Article 63 of the Social Security Law of 1982, in accordance with the provisions of article 83 of the Labor Code of 1945, established the definition of occupational accident as death or any organic injury or functional disturbance, permanent or transitory, immediate, or subsequent, produced by the sudden action of an external cause arising out of or in connection with the work or due to an act of God or force majeure inherent to the work. This definition also included commuting accidents.
With the approval of the Labor Code in 1996, the definition of occupational accident established since 1945 was maintained in article 110. Said article ratified what was stipulated in article 63 of the Social Security Law, adding two circumstances as occupational accident:
- That which occurs to the worker while executing orders or rendering services under the authority of the employer, inside or outside the place and time of work.
- The one that occurs during the period of interruption of work or before or after the same if the worker is in the workplace or in the premises of the company due to his duties.
The 1996 Labor Code reformed by addition article 63 of the Social Security Law and has been so interpreted and applied by the Nicaraguan Social Security Institute since that date.
This addition made by the Labor Code is in total harmony with the definition of working day regulated by article 49 of the TC by establishing that “the worker is considered to be at the disposal of the employer from the moment he arrives at the place where he must perform the work or where he receives orders or instructions regarding the work to be performed in the day of each day, until he can freely dispose of his time and activity”. Derived from the joint analysis of the three aforementioned regulations, an occupational accident was considered to be any accident occurring within the company’s facilities and during the workday since, according to the definition of workday, the worker is at the employer’s disposal from the time he arrives at the place where he must perform the work, or where he receives the orders for the performance of the work, until he can freely dispose of his time and activity.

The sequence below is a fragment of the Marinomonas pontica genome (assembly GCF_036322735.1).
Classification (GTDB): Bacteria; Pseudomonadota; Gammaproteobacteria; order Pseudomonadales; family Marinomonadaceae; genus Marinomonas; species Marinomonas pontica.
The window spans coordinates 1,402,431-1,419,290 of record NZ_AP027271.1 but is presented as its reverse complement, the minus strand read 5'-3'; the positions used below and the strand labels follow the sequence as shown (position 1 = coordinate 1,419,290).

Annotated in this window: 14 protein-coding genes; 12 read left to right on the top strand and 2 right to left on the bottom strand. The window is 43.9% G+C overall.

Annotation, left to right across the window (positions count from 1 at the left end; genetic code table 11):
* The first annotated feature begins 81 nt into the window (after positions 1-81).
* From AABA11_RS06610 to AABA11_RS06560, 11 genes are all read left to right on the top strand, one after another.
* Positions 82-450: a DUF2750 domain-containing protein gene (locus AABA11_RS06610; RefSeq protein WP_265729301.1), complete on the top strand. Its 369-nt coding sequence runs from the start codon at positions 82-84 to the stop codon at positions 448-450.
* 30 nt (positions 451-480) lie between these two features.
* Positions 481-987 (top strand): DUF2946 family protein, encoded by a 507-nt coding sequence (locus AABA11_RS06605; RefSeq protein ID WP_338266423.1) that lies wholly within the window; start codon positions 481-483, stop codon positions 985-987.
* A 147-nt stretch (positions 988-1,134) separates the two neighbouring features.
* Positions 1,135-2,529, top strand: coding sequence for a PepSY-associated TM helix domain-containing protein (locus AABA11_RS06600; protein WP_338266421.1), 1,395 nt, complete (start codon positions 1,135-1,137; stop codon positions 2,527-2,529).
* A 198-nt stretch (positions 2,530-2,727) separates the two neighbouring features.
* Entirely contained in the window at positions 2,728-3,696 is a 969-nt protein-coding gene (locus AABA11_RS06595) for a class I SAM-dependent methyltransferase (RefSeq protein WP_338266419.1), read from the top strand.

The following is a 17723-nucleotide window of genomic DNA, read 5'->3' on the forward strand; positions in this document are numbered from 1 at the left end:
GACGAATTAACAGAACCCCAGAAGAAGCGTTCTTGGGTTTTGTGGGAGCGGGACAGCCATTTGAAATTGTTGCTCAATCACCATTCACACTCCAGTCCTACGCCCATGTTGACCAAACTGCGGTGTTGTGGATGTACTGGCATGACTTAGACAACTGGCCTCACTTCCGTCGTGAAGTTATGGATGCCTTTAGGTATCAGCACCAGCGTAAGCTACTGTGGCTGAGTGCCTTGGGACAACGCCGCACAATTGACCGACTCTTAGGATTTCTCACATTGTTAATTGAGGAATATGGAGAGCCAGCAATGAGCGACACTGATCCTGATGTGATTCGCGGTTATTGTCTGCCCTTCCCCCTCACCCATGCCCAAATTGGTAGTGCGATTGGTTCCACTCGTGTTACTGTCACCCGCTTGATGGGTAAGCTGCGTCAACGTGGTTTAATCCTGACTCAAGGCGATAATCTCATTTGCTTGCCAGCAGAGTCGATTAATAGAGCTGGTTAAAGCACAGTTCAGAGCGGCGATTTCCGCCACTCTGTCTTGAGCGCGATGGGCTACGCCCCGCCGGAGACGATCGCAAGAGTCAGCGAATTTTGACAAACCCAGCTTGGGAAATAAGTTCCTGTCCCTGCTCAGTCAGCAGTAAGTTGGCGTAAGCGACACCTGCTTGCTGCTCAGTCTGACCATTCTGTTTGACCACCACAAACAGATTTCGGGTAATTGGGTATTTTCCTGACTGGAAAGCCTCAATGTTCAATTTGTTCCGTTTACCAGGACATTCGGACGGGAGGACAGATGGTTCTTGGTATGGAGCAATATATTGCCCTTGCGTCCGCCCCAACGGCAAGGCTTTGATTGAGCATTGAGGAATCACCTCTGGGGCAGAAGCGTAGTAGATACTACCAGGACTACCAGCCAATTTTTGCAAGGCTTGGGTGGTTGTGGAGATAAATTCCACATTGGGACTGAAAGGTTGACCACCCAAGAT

To be at the employer’s disposal, according to said definition, does not necessarily mean to be performing the work for which he/she was hired, it is enough to be at the work center, since from the moment he/she arrives at the workplace, he/she is already at the employer’s disposal.
At present, the Nicaraguan Institute of Social Security (INSS), contrary to its own jurisprudence of many years, considers as an occupational accident only that which has a causal link that the accident occurs at the time of performing the work or derived from its performance. If there is no such causal link, it is not an accident at work, even if it occurred on the company’s premises and within the working hours agreed with the employee. It is not an accident at work, according to the INSS classification, the one that occurs, for example, to a worker who suffers an accident while going to the toilet, to the company clinic, to fill his water bottle or any other activity that does not occur in the execution of the work or on the occasion of it. From this perspective, an accident at work is not an accident that occurs to a worker who for some circumstance or out of solidarity with another co-worker, decides to support him in his work exceptionally, not being within his functions to perform such work, even within the work center.
The above interpretation is for accidents that occur in the workplace and/or in the performance of functions outside the workplace, since commuting accidents, also regulated by both the INSS Law and the Labor Code if they meet the requirements in relation to time and place, continue to be considered work accidents and paradoxically, these do not occur under any circumstances on the occasion of work and/or as a consequence of it.
The classification of an accident as either work-related or common, has great repercussions for the worker due to the consequences related to the subsequent obligation of the INSS. If it is a common accident, the after-effects will be attended while the worker is paying contributions, but if it is an occupational accident, the INSS will attend to the worker for the entire time required for his rehabilitation, even if he is no longer affiliated to said institution, due to the loss of his job.
The mixed commissions, which are responsible for the investigation of these accidents in the work center, must carry out an exhaustive investigation when they occur in said center, always bearing in mind the causal link that I have previously mentioned and of equal importance is to request training from the INSS on these issues in order to act under the guidelines of said institution and avoid fines for reports that do not comply with said guidelines.